Tour de France champ says he would also support team mate in Rio if race situation required it

Chris Froome says he supports Geraint Thomas’s Grand Tour ambitions, and would welcome Team Sky making the Welshman its second protected rider at this summer’s Tour de France. He also says that if needed, he would also support the 29-year-old in the Olympic road race in Rio.

Thomas’s growing reputation as a stage racer was enhanced when he retained his Volta ao Algarve title in Portugal last month, and he impressed during last year’s Tour de France, which Froome won for the second time.

Speaking at a Team Sky training camp on Mallorca, Froome highlighted his team mate’s performance in France in July, when Thomas rose to fourth on the general classification with just three stages remaining, although he lost time on Stage 19 to finish 15th overall.

Quoted on Eurosport, he said: "I think G has definitely got the bit between his teeth this year. Anyone who watched the Tour last year could see what he is capable of.

"It would be great going into the Tour de France with G also [a protected rider] this year."

The 30-year-old finished second to Sir Bradley Wiggins in the 2012 Tour de France, a race that laid bare tensions between the two Team Sky riders that had begun during the previous year’s Vuelta, which many believe he would have won had the team made him the focus of its challenge.

While the relationship between Froome and Thomas is a closer one, he acknowledges that the Welshman’s performance in stage races plus the ability of new signings Mikel Landa and former world champion Mikal Kwiatkowski means he cannot drop his guard.

He said: "It's great that we have got these guys on the team. I know for me that if I become at all complacent these guys are right there to step in and take my place. I'm going to have to be just as good if not better than I've been in the past."

After helping Team GB to gold in the team pursuit in both Beijing in 2008 and London four years ago, Thomas is switching to the road for Rio.

With the road race held on a course that suits climbers as well as puncheurs, Froome said: "If G is flying and I'm struggling, then [I’d] definitely [support him], absolutely."

"I'd be happy playing a role if it meant we could have an Olympic champion,” added the 30-year-old, who won bronze in the time trial at London 2012 and is aiming for gold in that event this summer as well as in the road race.”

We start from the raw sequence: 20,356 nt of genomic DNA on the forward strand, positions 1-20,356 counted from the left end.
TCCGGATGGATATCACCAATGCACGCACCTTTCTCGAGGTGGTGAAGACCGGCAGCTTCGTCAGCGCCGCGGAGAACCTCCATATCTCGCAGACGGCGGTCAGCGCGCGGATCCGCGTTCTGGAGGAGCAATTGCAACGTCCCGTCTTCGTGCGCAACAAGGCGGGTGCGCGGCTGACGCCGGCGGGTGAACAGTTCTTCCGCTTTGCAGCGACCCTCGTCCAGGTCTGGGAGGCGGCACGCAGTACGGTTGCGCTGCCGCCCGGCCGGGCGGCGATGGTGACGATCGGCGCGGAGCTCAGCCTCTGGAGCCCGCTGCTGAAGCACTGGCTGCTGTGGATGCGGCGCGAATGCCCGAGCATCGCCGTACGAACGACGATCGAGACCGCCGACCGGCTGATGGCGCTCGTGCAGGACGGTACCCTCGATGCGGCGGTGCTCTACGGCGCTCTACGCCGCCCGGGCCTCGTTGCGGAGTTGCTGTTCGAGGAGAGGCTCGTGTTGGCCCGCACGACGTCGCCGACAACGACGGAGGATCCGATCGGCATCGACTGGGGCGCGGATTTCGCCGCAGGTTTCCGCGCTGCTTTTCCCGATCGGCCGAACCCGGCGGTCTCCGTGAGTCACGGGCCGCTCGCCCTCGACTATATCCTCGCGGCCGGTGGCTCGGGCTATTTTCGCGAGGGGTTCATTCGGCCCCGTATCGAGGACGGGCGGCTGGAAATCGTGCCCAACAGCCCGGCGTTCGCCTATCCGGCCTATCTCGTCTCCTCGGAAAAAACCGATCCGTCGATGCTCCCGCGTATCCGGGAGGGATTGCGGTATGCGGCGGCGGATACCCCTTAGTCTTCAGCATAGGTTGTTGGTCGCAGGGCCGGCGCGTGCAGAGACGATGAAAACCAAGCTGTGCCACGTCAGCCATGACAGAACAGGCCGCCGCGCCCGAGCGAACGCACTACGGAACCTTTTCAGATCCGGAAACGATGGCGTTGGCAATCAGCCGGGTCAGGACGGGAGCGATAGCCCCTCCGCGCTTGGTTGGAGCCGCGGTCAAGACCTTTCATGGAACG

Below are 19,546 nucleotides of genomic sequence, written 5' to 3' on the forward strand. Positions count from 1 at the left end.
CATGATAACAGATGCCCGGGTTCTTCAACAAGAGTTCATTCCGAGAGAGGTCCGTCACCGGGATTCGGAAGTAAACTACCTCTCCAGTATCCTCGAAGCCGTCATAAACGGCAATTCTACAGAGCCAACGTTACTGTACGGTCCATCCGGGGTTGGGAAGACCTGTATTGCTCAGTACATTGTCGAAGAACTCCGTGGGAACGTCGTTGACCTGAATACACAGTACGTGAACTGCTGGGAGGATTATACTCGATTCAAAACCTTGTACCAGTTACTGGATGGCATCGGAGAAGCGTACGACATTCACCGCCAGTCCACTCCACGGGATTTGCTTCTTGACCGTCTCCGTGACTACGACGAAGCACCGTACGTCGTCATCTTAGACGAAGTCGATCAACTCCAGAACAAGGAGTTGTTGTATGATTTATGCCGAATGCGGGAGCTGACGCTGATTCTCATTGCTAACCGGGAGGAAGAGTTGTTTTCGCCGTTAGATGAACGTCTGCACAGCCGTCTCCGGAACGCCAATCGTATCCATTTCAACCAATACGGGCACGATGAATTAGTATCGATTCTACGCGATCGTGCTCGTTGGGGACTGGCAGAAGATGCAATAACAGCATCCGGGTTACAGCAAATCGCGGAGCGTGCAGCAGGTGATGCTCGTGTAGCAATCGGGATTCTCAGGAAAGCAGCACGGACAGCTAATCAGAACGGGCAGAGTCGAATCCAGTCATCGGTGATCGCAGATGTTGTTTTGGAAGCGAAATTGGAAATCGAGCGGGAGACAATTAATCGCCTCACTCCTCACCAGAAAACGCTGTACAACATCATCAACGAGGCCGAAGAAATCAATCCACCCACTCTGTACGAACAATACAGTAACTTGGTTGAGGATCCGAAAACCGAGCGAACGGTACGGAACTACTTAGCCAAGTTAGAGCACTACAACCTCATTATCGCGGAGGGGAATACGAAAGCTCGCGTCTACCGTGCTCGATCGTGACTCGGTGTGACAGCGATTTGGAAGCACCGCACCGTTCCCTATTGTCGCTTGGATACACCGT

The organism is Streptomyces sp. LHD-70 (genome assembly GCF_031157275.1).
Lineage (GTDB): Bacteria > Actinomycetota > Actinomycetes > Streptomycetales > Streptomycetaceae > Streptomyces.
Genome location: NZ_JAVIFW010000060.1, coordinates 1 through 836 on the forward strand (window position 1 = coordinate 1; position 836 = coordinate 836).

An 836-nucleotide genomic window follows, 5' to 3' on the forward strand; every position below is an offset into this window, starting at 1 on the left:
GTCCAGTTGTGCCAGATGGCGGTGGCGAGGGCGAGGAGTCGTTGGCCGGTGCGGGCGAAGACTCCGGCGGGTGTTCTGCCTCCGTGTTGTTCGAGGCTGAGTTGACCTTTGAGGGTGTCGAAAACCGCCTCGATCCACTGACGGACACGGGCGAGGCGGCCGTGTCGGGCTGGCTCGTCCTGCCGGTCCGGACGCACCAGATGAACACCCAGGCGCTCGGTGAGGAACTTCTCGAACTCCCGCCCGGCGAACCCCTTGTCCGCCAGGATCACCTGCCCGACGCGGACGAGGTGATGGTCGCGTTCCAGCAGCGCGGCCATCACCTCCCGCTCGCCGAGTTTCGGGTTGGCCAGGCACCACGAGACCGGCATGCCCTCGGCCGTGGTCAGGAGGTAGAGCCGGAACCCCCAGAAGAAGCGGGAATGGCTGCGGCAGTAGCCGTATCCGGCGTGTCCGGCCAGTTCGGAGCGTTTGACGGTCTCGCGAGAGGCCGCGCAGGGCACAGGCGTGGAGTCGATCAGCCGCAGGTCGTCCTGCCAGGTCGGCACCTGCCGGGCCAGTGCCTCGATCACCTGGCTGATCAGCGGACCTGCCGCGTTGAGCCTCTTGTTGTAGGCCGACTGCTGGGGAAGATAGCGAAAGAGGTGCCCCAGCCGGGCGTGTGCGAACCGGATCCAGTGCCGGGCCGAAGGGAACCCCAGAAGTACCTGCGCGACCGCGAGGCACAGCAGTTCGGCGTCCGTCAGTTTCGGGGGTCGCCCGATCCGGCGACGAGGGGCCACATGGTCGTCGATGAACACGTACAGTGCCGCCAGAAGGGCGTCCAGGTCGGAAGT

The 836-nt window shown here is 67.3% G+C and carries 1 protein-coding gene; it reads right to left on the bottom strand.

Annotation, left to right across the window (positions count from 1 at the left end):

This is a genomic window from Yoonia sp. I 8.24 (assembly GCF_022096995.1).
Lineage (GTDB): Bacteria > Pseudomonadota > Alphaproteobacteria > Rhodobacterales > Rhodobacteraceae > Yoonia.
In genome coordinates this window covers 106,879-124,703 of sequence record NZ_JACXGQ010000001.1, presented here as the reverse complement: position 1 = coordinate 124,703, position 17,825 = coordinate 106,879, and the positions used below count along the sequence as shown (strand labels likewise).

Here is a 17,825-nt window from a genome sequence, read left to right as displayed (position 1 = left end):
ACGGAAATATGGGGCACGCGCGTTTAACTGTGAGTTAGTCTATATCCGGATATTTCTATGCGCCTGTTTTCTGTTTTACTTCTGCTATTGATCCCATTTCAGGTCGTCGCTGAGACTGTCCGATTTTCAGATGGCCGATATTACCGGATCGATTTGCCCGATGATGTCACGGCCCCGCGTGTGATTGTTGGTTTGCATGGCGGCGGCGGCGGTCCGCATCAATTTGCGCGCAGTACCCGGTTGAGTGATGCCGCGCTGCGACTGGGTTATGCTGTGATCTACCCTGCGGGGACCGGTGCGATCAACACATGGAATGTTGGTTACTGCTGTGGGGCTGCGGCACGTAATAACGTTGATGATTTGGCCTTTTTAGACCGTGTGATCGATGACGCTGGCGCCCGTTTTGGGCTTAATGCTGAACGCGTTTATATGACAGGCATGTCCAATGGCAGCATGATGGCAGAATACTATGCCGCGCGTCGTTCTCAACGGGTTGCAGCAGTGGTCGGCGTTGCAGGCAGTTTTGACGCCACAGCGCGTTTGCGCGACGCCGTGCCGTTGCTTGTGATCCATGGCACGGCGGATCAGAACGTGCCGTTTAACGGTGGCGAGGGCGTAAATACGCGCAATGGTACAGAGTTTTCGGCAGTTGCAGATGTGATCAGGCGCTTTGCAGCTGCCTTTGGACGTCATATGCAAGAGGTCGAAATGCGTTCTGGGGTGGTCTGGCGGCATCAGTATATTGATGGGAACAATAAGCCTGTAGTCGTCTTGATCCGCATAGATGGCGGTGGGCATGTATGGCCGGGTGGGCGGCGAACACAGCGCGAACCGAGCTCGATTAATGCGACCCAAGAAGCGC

The pair were team mates in 2008 and 2009 at Barloworld and both moved to Team Sky for its debut season in 2010, something Froome says has built trust between them.

“The key to all of this is communication,” he explained. “Especially with G. We've been riding together now for coming up to 10 years. At the Olympics it will be a very honest, open discussion between us out on the road.

"Who's feeling good? Can we get the job done today? Will you pull? Will you not pull? It's that team dynamic," he added.

Last month Thomas, whose current Team Sky contract expires at the end of this season, said he believed he was with the best squad to help him realise his ambitions.

"Obviously I want the opportunities to try and win those big races, and I'm confident I'll get them," he said.

"I'm in the best place to learn how to prepare and be ready to win a Grand Tour. I think it's perfect for my development."

However, he added: "If it came to the point where I felt I could compete for the win and being in the same team as Froome was going to jeopardise that, then yes, I would want to explore other options.

"At the same time I wouldn't just go to any random team that can't support you properly.

"I've been working under Dave Brailsford since I was 18 and it works."


Born in Scotland, Simon moved to London aged seven and now lives in the Oxfordshire Cotswolds with his miniature schnauzer, Elodie. He fell in love with cycling one Saturday morning in 1994 while living in Italy when Milan-San Remo went past his front door. A daily cycle commuter in London back before riding to work started to boom, he's been news editor at road.cc since 2009. Handily for work, he speaks French and Italian. He doesn't get to ride his Colnago as often as he'd like, and freely admits he's much more adept at cooking than fettling with bikes.